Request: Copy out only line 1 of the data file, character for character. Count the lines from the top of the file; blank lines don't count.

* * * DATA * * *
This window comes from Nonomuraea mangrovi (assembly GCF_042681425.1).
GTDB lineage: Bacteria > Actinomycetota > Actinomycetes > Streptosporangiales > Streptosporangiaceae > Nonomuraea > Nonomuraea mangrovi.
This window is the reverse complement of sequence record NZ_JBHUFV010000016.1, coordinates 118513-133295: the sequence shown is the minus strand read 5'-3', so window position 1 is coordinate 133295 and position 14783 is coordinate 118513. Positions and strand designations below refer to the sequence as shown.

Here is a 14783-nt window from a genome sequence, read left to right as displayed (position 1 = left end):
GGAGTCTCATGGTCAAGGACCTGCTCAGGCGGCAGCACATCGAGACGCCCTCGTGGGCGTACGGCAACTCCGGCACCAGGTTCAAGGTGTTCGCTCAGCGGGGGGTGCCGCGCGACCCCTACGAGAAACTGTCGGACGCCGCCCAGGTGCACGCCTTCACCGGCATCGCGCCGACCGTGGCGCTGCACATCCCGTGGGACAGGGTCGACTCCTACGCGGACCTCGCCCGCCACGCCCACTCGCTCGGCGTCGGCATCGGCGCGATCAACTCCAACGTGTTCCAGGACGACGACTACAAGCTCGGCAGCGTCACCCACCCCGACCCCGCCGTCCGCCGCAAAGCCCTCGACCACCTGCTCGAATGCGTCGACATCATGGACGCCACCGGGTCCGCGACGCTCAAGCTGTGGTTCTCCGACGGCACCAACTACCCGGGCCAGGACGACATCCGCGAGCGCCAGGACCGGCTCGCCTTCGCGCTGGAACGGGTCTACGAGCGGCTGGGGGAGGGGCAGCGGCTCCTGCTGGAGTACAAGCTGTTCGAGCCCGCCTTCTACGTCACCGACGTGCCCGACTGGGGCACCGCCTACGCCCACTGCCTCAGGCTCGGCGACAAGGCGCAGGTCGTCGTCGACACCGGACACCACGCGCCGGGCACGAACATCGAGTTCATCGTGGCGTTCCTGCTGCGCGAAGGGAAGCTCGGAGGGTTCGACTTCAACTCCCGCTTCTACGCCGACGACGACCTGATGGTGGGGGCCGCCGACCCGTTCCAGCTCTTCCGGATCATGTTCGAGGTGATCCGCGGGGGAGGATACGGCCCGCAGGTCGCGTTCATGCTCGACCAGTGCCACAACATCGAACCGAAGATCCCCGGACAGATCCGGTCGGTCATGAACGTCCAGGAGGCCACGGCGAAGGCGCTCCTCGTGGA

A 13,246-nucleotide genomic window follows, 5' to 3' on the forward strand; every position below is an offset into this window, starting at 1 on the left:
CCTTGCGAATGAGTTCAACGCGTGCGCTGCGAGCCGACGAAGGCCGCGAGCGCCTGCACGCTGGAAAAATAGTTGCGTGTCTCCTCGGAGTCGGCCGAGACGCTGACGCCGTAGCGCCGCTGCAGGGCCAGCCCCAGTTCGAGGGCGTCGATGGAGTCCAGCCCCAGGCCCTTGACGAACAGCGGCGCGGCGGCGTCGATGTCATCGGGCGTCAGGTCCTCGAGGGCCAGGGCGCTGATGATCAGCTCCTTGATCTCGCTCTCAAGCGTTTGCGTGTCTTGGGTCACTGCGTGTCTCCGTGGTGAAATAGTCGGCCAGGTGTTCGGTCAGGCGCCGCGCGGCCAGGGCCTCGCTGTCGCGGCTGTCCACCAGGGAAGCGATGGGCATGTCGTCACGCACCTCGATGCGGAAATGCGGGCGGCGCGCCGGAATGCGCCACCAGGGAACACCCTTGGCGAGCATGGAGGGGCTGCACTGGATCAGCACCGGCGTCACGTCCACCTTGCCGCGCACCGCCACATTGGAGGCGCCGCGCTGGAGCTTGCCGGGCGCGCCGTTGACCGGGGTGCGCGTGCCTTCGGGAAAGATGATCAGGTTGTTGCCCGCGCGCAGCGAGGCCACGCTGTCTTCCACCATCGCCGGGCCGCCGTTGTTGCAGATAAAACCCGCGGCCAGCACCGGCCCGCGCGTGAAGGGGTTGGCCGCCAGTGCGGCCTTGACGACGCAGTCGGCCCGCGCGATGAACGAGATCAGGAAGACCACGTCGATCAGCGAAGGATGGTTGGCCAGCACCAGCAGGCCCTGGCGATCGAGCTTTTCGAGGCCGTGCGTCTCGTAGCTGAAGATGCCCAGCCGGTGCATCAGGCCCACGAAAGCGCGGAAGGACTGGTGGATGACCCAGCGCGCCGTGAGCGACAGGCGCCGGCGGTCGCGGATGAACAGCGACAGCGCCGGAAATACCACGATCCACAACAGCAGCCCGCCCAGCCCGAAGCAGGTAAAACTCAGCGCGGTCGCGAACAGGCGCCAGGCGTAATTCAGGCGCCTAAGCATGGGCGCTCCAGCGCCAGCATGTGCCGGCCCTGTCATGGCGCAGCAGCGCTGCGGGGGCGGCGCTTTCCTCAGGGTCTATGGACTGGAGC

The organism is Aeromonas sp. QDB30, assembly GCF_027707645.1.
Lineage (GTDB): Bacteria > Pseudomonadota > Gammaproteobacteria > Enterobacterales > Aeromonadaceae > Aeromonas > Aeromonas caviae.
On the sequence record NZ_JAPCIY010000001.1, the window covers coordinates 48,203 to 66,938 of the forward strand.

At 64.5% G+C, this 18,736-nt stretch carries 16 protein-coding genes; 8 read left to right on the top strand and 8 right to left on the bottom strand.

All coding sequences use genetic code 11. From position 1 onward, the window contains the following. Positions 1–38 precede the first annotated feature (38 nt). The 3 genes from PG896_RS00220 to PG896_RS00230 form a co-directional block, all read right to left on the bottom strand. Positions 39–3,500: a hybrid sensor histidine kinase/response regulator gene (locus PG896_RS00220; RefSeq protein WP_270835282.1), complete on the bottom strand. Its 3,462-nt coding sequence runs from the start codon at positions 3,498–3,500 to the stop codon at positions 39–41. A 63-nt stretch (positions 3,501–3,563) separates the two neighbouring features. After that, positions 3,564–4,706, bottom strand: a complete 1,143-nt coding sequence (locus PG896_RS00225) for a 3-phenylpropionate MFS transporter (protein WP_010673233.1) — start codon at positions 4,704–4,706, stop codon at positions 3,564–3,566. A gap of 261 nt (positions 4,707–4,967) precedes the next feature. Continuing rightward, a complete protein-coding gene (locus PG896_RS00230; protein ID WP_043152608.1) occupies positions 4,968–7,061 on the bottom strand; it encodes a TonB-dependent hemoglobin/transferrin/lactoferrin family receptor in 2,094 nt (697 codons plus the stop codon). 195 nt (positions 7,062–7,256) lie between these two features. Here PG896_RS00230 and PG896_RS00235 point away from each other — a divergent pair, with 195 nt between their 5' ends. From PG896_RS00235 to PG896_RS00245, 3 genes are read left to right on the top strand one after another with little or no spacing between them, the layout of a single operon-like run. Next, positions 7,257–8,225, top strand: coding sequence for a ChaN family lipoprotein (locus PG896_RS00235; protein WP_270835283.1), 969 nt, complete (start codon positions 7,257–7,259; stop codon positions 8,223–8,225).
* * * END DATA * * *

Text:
This window comes from Nonomuraea mangrovi (assembly GCF_042681425.1).